Australia: Exposure Draft of the ACT Retirement Villages Bill 2010

Last Updated: 8 September 2010
Article by Arthur Koumoukelis and Matthew Mallos

On 5 May 2010, Labor MP Mary Porter tabled an exposure draft of the proposed Retirement Villages Bill 2010 for the Australian Capital Territory.

The Bill is open for consultation until 22 September 2010, after which time a revised version of the Bill is intended to be tabled - sometime after the February 2011 parliamentary sittings.

The Bill heavily borrows from the language and concepts of other jurisdictions especially Queensland. However, Queensland's retirement village industry is significantly more mature and larger than the ACT's. There are more than 250 registered retirement village schemes in Queensland as compared to the ACT's 28 retirement villages, and it must be asked whether such a comprehensive regime, which suits an industry the size of Queensland's, is suitable for the much smaller ACT.

The Bill seeks to introduce a 'one size fits all' approach, which in the circumstances could be said to give rise to an unnecessary, excessive, even stifling, 'over regulation' of the industry in the ACT.

Some key proposals in the Bill which can be criticised as being 'over regulation' are:

  • forcing operators to 'buy back' residents' premises within 30 days of the resident leaving
  • the requirement for a Public Information Document as prescribed
  • the extension of the 'cooling off' period to 21 days
  • requiring the operator to share liability for recurrent charges for general services with a former resident 90 days after they vacate
  • limiting increases in recurrent charges for general services to changes in the Consumer Price Index unless residents have passed a special resolution for a larger increase
  • the introduction of the statutory charge on all retirement village land in the ACT
  • the introduction of detailed rules for the conduct of residents' committee meetings
  • introducing a prescribed method for resolving retirement village disputes.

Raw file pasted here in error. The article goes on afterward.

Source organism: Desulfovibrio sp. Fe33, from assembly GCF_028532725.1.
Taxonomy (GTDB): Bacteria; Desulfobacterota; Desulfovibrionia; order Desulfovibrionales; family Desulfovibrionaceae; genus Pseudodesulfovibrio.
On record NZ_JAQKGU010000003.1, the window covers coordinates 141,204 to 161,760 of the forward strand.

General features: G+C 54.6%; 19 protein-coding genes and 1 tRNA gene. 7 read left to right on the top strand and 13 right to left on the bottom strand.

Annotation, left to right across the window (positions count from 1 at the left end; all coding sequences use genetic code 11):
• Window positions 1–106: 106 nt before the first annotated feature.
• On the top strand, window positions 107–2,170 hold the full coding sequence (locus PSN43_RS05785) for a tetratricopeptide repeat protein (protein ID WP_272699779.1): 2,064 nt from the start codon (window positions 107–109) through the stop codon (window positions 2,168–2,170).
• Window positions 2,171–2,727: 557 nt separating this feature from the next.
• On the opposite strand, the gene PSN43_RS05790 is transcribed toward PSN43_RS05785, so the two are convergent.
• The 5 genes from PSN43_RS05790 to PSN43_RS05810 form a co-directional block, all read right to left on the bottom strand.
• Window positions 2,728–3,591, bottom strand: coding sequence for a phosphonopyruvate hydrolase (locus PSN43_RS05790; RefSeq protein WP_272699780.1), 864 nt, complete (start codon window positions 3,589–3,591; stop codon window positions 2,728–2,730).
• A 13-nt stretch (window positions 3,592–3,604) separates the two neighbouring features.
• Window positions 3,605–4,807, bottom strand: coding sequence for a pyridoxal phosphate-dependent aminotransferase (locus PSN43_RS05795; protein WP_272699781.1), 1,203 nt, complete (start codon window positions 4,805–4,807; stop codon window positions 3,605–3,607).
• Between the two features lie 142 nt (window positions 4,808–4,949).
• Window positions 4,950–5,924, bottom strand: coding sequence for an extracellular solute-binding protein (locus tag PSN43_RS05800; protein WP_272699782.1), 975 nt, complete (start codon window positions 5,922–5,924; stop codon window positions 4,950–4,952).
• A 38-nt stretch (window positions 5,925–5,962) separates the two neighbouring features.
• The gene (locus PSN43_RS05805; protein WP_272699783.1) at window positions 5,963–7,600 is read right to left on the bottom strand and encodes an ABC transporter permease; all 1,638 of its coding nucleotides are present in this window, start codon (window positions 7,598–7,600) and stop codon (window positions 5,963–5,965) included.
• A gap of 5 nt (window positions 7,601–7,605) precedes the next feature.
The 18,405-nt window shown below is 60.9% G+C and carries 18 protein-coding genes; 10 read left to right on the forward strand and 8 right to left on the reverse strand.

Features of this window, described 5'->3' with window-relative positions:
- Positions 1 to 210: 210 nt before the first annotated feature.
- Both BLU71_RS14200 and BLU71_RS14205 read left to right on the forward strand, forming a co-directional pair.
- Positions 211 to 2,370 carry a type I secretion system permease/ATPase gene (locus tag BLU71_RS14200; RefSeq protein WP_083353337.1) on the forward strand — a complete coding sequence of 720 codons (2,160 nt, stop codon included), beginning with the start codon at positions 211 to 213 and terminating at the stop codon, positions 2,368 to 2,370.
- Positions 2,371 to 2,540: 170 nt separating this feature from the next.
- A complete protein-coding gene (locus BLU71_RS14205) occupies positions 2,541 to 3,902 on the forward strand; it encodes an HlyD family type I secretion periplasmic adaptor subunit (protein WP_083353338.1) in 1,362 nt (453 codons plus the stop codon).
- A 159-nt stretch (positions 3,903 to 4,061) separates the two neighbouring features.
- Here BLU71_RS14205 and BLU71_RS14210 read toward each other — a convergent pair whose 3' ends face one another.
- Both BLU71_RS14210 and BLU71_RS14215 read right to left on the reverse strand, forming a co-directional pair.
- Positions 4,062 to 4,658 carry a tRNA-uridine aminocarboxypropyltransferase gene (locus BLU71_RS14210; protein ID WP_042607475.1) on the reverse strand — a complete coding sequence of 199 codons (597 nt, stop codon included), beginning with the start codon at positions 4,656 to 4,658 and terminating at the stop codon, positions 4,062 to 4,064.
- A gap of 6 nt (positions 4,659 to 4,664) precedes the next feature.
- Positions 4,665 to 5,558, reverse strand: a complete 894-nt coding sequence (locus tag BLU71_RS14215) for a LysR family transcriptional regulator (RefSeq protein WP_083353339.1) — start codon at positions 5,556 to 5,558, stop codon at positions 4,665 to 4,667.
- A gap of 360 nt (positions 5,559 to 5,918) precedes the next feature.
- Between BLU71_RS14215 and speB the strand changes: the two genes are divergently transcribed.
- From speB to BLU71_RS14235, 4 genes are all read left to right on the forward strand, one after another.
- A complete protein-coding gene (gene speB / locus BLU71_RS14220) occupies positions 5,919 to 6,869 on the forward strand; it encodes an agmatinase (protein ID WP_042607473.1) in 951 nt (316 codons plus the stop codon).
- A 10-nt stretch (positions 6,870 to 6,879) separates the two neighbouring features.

Any submissions from operators and other stakeholders on the proposed Bill are due by 22 September 2010. Any operators who would like a copy the proposed Bill and Consultation Outline or who need assistance with preparing submissions to MP Mary Porter on the Bill, please contact us using the details above.

Forcing operators to 'buy back' premises within 30 days

Section 46 of the proposed Bill requires operators to 'buy back' residents' premises by refunding their ingoing contribution within 30 days. It applies where a resident terminates their residence contract by giving the operator one month's notice.

Forced 'buy backs' are not uncommon and exist in other jurisdictions. For example, in New South Wales, an operator must refund ingoing contributions paid by residents who are 'non registered interest holders' within six months. However, the 30 day 'buy back' requirements in section 46 of the proposed Bill are more onerous for operators and are unmatched in any other state or territory.

Such a requirement is likely to cause increased pressure on operators' cashflows. Financiers to the ACT retirement village industry are also likely to have difficulty working with such strict 'buy back' obligations.

The Pubic Information Document

The Bill says that operators must provide prospective residents with a Public Information Document (PID) which is borrowed directly from Queensland's PID. The content of the PID is prescribed in the Bill and the Bill adopts similar terms to those used in section 74 of the Retirement Villages Act 1999 (QLD).

When complete with all of the information an operator is required to incorporate in it, the PID will be close to 30 pages long and contain a large amount of generic and general information. Prospective residents are likely to be given this information numerous times if they make enquiries at more than one village. Anecdotal evidence in Queensland is that prospective residents are put off reading the whole PID when deciding whether to move into a particular retirement village.